Dr. Louise Pilote, Professor of Medicine at McGill University and a senior scientist from the Cardiovascular Health Across the Lifespan Program at the Research Institute of the McGill University Health Centre, is one of two recipients of the Berlin Institute of Health (BIH) Excellence Award for Sex and Gender Aspects in Health Research for her work incorporating gender aspects into biomedical research.
A patient’s biological sex and/or social gender is usually a neglected factor in biomedical research. Yet in order to understand differences in the emergence and progression of diseases and to develop suitable treatments, it is important for such research to take sex and gender differences into account. BIH promotes top-level researchers who incorporate gender aspects into their basic and/or clinical research.
“I am extremely honoured and delighted to receive the BIH Excellence Award for Sex and Gender Aspects for my recent work in cardiovascular research,” says Dr. Pilote who has been a clinician-scientist for 20 years. “Addressing how biological sex as well as gender factors, like social, environmental, cultural and behavioral factors affect health care and outcomes requires new approaches at many levels including how we prevent and treat common diseases. This award is recognition of the efforts my team and I have made, and continue to make, to address these issues in our research.”
Dr. Pilote is one of the few physicians to have specialized in social gender differences in cardiovascular research. To date, most research approaches have focused exclusively on biological sex differences, neglecting the impact of cultural gender roles. Dr. Pilote considers these criteria in her research, using a “gender score” she developed to investigate the possible effects of gender differences when it comes to medical issues such as cardiovascular diseases and to develop therapeutic approaches.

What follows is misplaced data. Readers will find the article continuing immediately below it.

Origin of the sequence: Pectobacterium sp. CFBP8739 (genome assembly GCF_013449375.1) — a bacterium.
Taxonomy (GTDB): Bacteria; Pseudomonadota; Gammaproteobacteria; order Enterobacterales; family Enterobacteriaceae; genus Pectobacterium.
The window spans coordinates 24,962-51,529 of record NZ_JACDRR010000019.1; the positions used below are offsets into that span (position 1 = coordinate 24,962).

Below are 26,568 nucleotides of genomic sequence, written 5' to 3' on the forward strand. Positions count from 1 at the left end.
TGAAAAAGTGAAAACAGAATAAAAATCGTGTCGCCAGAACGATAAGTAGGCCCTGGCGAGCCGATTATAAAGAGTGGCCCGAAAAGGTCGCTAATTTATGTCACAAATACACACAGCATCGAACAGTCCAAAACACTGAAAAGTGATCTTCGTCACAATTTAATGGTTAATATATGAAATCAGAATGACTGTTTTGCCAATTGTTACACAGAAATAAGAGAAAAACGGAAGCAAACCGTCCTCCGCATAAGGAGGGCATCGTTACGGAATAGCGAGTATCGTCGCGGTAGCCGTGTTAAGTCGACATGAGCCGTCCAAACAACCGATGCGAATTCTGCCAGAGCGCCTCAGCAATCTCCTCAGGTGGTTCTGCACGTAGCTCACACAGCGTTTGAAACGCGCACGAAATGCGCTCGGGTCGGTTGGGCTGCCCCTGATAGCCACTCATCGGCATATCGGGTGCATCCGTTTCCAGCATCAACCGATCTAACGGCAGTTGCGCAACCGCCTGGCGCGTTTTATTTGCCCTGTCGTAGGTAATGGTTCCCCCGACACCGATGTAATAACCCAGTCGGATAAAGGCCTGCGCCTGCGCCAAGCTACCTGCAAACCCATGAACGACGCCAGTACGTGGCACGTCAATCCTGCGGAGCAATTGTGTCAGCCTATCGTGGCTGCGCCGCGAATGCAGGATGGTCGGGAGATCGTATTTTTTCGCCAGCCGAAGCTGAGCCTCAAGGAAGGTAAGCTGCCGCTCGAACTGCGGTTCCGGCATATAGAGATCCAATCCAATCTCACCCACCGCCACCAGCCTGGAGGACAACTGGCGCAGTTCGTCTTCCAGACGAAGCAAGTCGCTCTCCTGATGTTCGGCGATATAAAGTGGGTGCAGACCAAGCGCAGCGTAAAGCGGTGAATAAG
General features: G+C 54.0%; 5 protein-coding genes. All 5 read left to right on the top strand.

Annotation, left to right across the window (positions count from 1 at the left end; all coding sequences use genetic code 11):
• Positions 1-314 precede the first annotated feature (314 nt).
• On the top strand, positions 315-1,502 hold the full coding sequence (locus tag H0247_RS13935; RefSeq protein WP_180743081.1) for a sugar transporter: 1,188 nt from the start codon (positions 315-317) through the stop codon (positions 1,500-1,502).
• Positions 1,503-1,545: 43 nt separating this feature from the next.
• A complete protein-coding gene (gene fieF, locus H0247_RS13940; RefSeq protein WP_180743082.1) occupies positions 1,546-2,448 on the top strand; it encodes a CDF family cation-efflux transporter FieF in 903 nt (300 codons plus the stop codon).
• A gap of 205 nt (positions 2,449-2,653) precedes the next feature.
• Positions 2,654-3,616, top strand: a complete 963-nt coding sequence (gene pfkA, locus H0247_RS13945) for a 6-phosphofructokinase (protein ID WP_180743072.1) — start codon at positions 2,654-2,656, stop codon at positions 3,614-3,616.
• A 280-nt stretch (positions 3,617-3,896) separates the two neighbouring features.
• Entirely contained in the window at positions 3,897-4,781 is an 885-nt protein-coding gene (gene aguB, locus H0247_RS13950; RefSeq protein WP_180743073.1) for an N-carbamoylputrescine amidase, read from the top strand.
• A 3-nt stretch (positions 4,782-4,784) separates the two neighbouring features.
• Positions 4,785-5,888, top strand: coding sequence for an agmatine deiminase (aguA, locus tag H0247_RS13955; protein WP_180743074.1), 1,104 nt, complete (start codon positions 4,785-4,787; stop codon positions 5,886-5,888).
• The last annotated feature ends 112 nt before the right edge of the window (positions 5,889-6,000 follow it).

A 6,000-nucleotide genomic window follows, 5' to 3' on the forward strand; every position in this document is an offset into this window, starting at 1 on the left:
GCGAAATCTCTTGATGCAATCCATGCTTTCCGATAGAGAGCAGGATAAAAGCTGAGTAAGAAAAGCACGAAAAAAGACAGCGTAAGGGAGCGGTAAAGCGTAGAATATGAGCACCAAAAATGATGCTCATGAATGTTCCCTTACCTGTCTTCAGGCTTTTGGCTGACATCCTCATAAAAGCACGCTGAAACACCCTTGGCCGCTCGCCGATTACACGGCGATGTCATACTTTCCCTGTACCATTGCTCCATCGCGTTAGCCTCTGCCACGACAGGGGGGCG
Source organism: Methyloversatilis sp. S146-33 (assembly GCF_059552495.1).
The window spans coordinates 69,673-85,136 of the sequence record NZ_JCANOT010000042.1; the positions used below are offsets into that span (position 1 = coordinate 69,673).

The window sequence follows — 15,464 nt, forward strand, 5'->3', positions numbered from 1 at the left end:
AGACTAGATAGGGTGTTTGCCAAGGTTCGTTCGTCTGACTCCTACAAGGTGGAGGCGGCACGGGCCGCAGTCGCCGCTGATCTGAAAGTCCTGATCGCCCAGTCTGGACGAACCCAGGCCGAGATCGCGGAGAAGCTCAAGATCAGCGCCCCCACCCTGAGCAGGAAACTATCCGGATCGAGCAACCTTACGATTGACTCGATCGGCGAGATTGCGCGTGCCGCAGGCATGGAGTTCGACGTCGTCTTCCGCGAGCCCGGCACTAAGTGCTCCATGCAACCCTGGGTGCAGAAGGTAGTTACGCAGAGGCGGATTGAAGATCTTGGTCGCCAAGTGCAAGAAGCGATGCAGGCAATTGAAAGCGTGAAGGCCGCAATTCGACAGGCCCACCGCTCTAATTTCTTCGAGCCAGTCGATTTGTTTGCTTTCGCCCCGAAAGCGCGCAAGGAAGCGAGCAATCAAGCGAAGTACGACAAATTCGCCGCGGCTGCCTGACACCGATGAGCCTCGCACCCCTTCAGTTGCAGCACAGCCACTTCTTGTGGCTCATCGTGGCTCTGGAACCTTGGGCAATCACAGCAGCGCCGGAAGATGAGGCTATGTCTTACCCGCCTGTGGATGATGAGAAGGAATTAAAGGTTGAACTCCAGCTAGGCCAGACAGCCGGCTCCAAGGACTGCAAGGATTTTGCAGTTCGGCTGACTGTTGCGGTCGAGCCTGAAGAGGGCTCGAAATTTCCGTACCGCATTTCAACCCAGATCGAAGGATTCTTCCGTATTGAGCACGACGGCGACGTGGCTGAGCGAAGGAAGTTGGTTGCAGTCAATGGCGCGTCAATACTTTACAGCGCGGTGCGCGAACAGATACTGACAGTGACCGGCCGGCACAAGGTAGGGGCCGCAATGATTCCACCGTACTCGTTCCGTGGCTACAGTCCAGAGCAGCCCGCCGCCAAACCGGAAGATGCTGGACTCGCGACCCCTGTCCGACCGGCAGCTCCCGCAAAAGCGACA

The RI-MUHC congratulates Dr. Louise Pilote’s receipt of an international award from the Berlin Institute of Health for her innovative work in gender-related cardiovascular health. “Dr. Pilote is paving the way for the next generation of clinician-scientists with a crucial message that studying women’s cardiovascular health is paramount,” Dr. Bruce Mazer – Executive Director/Chief Scientific Officer (CSO) of the RI-MUHC (Interim) – said of Dr. Pilote, one of the RI’s most renowned senior scientists.
In early December, a jury of international experts selected the two winners, Louise Pilote and Professor Rhonda Voskuhl of the University of California, USA from the pool of internationally renowned applicants who stood out with their different research approaches.
The two winning scientists will equally share the €20,000 award, which they can use to support future research activities.
The award ceremony will be held March 16, 2018, in Berlin.
Congratulations Dr. Pilote!
Read the BIH press release here.
Gender role more important than biological sex in predicting health outcomes after heart attack
Younger men receive faster care for heart attacks and angina
Heart attacks in young women – not all have chest pain
Elderly women with irregular heartbeat at higher risk for stroke
Watch a video of Dr. Pilote who explains her findings (2016) showing that gender, rather than biological sex, is associated with the risk of recurrence of cardiovascular events in adults.
December 22, 2017